Geometry Postulates, Theorem, Properties and Definitions

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Ruler Postulate

(1) The points on a line can be paired with real numbers in such a way that any two points can have the coordinates 1 and 0 (2) Once a coordinate system has been chose in this way, the distance between any two points equals the absolute value of the difference of their coordinates

If B is between A and C then AB+BC=AC

Protractor Postulate

On line AB in a given plane, choose any point O between A and B. Consider →OA and →OB and all the rays that can be drawn from O on one side of line AB. These rays can be paired with the real numbers from 0 to 180 in such a way that: a) →OA is paired with 0, and →OB with 180. b) If →OP is paired with x, and →OQ with y, then m∠POQ = |x - y|.

If point B lies in the interior of ∠AOC then m∠AOB +∠BOC = m∠AOC. If ∠AOC is a straight angle and B is any point not on AC then m∠AOB + ∠BOC=180°

Postulate 5

A line contains at least 2 points; a plane contains at least 3 points not all in one line; space contains at least 4 points not all on 1 plane

Postulate 6

Through any 2 points there is exactly one line

Postulate 7

Through any 3 points there is at least one plane, and through any noncollinear points there is exactly one plane

Postulate 8

If two points are on a plane, then the line that contains the points is in that plane

Postulate 9

If two planes intersect, then their intersection is a line

Theorem 1-1

If 2 lines intersect, then they intersect in exactly one point

Theorem 1-2

Through a line and a point not in the line there is exactly on plane

Theorem 1-3

If two lines intersect then exactly one plane contains the lines

Midpoint Theorem

If M is the midpoint of AB then AM=½AB and MB=½AB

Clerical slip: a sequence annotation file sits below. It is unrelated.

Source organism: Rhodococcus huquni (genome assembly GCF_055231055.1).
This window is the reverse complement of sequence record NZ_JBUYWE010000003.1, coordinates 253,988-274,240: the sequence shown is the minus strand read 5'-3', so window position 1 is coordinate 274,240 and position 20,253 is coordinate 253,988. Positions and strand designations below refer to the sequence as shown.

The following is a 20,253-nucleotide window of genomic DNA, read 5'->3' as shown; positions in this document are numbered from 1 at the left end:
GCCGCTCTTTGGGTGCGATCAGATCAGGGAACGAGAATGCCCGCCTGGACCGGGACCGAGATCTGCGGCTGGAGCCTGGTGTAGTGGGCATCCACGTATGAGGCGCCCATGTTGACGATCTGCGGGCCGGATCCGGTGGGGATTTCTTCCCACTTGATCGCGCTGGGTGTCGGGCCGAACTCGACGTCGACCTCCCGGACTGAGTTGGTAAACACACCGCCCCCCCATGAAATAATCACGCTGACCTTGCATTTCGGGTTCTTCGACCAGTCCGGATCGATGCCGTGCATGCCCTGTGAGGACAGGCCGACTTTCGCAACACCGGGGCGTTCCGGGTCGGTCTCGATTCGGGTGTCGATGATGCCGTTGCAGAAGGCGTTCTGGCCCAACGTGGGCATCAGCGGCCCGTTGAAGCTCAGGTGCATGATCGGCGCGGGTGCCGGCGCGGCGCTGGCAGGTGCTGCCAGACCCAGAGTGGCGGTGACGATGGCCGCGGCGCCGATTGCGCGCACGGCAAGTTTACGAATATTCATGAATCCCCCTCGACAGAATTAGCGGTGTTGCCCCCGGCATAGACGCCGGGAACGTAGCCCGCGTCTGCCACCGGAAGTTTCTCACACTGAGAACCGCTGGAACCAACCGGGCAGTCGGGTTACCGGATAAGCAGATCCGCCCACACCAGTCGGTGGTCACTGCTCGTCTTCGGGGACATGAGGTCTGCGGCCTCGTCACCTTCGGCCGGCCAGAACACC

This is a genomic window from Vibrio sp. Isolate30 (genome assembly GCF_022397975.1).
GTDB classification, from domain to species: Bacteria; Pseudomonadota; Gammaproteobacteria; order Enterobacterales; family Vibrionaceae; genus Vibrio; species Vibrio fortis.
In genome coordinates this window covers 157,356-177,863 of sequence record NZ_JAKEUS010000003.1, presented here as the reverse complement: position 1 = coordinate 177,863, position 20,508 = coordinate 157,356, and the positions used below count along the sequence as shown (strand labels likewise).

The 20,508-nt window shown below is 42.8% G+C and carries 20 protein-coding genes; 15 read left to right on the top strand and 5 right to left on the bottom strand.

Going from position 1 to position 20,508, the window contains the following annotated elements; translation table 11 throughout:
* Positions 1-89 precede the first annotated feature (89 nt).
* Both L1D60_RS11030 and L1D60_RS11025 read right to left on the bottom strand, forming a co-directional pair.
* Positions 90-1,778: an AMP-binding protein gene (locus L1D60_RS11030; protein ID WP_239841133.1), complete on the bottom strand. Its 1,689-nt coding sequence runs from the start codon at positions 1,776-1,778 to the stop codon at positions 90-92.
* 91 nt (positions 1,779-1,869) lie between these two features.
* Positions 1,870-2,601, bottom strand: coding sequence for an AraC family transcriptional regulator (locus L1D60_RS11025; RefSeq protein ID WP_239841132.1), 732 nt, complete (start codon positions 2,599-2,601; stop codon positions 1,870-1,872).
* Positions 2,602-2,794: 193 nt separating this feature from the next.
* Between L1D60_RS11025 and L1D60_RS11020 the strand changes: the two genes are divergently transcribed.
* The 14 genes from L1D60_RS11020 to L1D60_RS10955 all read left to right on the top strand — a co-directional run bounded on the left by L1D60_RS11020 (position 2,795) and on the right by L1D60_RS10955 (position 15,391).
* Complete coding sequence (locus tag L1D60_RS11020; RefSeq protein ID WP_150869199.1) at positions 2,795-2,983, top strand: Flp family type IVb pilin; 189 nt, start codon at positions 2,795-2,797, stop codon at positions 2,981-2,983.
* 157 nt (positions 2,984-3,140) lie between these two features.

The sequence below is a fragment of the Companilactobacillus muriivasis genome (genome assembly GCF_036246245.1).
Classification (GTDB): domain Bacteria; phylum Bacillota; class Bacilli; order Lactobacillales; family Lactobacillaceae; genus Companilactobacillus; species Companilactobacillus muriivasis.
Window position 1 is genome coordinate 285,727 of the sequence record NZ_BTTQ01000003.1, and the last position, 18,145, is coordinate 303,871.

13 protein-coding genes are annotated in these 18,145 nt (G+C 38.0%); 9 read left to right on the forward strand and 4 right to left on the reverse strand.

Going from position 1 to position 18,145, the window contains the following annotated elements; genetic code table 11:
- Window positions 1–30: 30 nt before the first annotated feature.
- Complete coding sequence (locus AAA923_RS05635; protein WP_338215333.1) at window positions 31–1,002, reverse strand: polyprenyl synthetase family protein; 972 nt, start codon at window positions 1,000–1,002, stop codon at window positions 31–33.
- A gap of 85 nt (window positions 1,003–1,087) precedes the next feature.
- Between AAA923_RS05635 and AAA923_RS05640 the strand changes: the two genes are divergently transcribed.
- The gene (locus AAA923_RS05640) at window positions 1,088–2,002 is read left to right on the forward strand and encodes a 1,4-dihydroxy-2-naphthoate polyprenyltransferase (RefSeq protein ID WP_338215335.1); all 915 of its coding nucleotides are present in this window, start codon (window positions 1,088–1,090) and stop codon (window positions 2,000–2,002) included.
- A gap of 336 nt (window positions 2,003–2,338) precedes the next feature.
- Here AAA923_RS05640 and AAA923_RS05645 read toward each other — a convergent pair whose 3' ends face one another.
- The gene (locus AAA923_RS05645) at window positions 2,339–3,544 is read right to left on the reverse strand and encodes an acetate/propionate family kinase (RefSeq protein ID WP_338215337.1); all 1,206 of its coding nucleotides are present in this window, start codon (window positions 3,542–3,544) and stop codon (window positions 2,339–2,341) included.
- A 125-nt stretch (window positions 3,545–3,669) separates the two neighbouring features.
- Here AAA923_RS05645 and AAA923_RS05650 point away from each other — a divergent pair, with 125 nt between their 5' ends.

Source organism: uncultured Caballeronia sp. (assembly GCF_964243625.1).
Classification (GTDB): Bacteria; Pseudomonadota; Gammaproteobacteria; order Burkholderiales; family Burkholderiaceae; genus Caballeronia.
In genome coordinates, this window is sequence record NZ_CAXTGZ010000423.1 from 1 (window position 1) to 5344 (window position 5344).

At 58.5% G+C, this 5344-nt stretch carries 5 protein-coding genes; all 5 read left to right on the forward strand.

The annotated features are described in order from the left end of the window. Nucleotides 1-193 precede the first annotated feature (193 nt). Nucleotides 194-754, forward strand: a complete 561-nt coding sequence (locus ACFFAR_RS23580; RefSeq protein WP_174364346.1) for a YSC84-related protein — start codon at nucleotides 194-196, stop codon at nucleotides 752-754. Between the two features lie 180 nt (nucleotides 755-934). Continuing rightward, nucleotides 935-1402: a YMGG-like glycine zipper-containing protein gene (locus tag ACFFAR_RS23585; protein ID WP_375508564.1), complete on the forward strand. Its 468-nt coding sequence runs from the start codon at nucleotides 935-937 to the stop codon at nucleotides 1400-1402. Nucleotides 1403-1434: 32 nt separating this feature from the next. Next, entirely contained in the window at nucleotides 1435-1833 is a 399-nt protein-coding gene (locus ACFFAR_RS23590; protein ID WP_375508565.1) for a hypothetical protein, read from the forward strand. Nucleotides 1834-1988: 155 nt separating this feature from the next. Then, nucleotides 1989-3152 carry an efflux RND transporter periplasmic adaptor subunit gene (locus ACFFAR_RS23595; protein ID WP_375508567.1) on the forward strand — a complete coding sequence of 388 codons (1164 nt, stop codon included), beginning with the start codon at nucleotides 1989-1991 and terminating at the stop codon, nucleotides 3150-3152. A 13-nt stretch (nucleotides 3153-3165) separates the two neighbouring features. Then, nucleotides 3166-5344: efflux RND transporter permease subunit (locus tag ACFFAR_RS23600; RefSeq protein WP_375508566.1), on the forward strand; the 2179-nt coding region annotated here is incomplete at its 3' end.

Angle Bisector Theorem

If ray BX is the bisector of ∠ABC then m∠XBC=½m∠ABC and m∠XBC =½m∠ABC

Theorem 2-3

Vertical angles are congruent

Theorem 2-4

If 2 lines are perpendicular, then they form congruent adjacent angles

Theorem 2-5

If two lines form congruent adjacent angles then the lines are perpendicular

Theorem 2-6

If the exterior sides of 2 adjacent acute angles are perpendicular then the angles are complementary

Theorem 2-7

If two angles are supplements of congruent angles (or of the same angle) then the two angles are congruent

Theorem 2-8

If two angles are complements of congruent angles (or of the same angle) then the two angles are congruent

Space

The set of all points

Collinear points

Points all in one line

Intersection

a point where lines intersect

Postulates

or axioms, statements accepted without proof

Congruent

2 objects that have the same size and shape are called congruent

Congruent segments

Segments that have equal lengths

Midpoint

The point that divides the segment into 2 congruent segments

Bisector

Is a line, segment, ray or plane that intersects the segment at its midpoint

angle

A figure formed by two rays with a common endpoint

Congruent angles

Angles that have equal measures

Two common angles in a plane that have a common vertex and a common side, but not common interior points

Bisector of a line

The ray that divides the angle into two congruent adjacent angles

If a=b and c=d then a+c=b+d

Subtraction property

If a=b and c=d then a-c=b-d

is a=b the ca=cb

division property

If a=b and c≠0 the a÷c = b÷c

Substitution property

If a=b then either a or b may be substituted for one another

a=a

if a=b then b=a

Transitive property

If a=b and b=c then a=c

DE≈DE ∠D≈∠D

(POC) Symmetric Property

If DE≈FG then FG≈DE If ∠D≈∠E then ∠E≈∠D

(POC) Transitive Property

If DE≈FG and FG≈JK the DE≈JK. If ∠D≈∠E and∠E≈∠F then ∠D≈∠F

Complementary Angles

Two angles whose sum is 90 degrees

Supplementary angles

2 angles whose sum is 180°

Perpendicular Lines

2 lines that intersect to form a right angle

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